Going by the volume of funding dedicated to malaria control and the plethora of organisations involved in its disbursement, one could say that “yes, there is a long term strategic commitment. Institutions like Global Fund, World Bank, WHO, National Malaria Control Programme and the Ministry of Health, are the ones leading such interventions in Nigeria.
Ongoing research and development projects
This is one area that I am bit bothered about – not necessarily about the volume of the interventions but in their ownership. Preliminary investigations suggest that there is no ownership, at least in Nigeria, of the much needed research and development endeavours required to prepare for this eventuality – the failure of ACTs, a scenario that is quite predictable.
We all know that, in no distant time, we are going to have increased resistance to ACTs and that Nigeria bears the world’s largest global burden; yet it appears there are insufficient coordinated efforts in preparation for this eventuality. Some of the events seen in the management of the Ebola outbreak suggest that in situations of national emergencies like the one seen with the Ebola Virus Disease, it is possible that seemingly available therapies can be withheld on various grounds.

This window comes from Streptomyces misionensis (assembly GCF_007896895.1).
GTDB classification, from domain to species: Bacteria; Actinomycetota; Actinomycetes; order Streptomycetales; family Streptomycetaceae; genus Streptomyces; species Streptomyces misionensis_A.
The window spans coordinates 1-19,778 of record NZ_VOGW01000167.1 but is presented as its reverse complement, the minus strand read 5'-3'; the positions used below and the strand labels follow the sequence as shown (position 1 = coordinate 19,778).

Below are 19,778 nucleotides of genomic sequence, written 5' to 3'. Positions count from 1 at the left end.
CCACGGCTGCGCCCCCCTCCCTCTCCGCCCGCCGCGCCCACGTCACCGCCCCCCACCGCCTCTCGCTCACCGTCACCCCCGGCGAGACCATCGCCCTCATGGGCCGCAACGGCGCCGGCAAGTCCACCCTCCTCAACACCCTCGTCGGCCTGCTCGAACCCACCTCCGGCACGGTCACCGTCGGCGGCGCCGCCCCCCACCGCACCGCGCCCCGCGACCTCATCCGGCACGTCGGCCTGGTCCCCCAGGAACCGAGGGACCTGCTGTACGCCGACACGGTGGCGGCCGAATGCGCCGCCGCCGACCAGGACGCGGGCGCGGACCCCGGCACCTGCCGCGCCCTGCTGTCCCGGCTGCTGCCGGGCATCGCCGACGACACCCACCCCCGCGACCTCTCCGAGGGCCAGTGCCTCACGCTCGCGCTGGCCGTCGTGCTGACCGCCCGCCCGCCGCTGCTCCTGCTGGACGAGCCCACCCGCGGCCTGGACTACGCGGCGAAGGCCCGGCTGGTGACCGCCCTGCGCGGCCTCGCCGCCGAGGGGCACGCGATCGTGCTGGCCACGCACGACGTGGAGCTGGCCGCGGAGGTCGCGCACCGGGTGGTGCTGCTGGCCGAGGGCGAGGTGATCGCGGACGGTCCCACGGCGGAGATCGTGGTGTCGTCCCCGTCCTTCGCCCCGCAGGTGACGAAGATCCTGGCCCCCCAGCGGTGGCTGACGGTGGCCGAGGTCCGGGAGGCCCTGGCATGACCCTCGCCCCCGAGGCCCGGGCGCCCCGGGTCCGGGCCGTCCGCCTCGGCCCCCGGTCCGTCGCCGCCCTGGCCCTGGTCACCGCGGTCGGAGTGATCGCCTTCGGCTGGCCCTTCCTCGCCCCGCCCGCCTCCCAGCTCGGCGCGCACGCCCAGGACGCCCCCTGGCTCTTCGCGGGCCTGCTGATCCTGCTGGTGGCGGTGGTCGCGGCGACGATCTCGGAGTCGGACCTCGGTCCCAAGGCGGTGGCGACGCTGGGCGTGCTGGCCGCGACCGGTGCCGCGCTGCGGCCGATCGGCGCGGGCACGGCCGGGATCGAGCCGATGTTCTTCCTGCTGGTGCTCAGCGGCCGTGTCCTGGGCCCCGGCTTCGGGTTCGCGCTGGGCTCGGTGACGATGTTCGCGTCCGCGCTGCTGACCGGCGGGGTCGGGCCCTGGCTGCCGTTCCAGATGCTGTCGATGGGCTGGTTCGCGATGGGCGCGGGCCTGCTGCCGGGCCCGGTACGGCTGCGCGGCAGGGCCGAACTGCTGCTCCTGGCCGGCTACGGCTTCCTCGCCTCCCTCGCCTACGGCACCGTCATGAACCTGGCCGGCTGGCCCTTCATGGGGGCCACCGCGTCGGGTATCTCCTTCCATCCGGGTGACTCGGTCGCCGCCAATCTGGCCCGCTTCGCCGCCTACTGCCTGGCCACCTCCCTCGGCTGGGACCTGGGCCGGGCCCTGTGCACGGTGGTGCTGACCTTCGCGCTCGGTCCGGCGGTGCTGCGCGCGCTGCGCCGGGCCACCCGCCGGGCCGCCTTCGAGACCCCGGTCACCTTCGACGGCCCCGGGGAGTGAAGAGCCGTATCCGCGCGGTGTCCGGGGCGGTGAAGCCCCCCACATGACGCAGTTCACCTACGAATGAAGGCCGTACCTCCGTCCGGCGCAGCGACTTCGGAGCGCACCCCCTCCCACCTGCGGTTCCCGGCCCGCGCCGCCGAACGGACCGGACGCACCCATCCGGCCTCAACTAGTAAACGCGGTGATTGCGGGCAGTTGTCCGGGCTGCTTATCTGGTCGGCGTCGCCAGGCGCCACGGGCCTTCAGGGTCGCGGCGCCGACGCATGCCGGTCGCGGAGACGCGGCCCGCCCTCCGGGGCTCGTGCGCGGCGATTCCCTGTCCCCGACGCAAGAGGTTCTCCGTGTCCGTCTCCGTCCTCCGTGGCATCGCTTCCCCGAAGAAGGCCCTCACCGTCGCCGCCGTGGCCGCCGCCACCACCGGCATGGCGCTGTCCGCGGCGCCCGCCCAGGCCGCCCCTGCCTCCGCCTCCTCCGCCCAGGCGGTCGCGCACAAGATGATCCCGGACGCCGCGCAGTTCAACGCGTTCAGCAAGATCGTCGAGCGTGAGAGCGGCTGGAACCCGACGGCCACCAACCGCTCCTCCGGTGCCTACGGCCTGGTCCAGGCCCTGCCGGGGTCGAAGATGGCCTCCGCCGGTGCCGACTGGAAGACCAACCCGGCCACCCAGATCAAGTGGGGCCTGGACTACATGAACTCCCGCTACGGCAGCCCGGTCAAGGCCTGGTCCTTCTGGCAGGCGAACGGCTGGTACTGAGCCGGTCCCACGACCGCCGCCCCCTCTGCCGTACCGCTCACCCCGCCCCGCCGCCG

Ownership is very important. Yes, there are ongoing research and development efforts in finding malaria therapies which, by the way, are not as many as the level of R and D investment in HIV although malaria kills more people than HIV in Nigeria. The issue is that I do not think Nigeria owns these efforts; if it does, it would show in the level of funding dedicated to it.
The National Institute for Pharmaceutical Research and Development (NIPRD), in my opinion, should be leading such an effort. I know they are working on some antimalarial projects, yet the level of funding dedicated to such ventures is abysmal by any standard. Considering the magnitude of the scenario, it should be a national emergency and a malaria research and development tax could be justified if our government believes the problem is insufficiency of resources.
Public-Private ownership of the development challenge
As mentioned earlier, the Nigerian government, through appropriate parastatals, should be engaging other public and private organisations to ensure effectiveness and efficiency. These organisations could be national or international. The private sector, because of their profit motive, bring a certain level of efficiency in their operations and their partnerships as shown also with the USA management of the Ebola scenario are critical in the timely delivery of intervention.
In the Nigeria scenario, government intervention could provide the impetus for private pharmaceutical firms to invest some resources to finding new antimalarial medication.
Heading home for answers
One area I believe we should look closely at is combination therapies – that is, of combining our local indigenous herbs/extracts with known existing therapies. The ACTs were born in like fashion.